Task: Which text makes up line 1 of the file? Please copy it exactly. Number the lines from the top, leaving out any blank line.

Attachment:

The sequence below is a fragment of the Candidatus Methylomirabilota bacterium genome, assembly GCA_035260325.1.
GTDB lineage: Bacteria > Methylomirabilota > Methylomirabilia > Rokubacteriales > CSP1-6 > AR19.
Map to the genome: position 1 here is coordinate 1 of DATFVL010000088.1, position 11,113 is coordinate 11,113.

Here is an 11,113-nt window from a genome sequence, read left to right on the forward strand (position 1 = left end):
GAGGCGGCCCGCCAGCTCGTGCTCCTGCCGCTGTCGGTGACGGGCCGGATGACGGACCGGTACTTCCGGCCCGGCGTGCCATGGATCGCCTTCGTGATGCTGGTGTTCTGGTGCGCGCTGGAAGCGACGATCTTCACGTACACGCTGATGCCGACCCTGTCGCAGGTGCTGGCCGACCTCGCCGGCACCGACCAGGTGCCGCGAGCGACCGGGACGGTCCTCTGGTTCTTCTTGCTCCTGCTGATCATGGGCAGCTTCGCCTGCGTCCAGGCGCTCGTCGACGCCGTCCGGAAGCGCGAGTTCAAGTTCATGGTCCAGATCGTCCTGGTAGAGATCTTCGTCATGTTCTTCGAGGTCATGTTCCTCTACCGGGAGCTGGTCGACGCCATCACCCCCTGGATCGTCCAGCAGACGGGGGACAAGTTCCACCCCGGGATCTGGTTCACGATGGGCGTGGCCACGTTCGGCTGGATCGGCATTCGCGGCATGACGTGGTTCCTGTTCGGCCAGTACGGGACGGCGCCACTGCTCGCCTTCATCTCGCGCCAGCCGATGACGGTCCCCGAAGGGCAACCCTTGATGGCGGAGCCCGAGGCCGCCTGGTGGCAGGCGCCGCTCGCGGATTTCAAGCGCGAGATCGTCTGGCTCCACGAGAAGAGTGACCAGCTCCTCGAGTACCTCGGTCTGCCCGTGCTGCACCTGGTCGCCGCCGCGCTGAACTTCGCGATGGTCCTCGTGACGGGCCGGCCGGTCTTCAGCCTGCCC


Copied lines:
The sequence below is a fragment of the Candidatus Methylomirabilota bacterium genome, assembly GCA_035260325.1.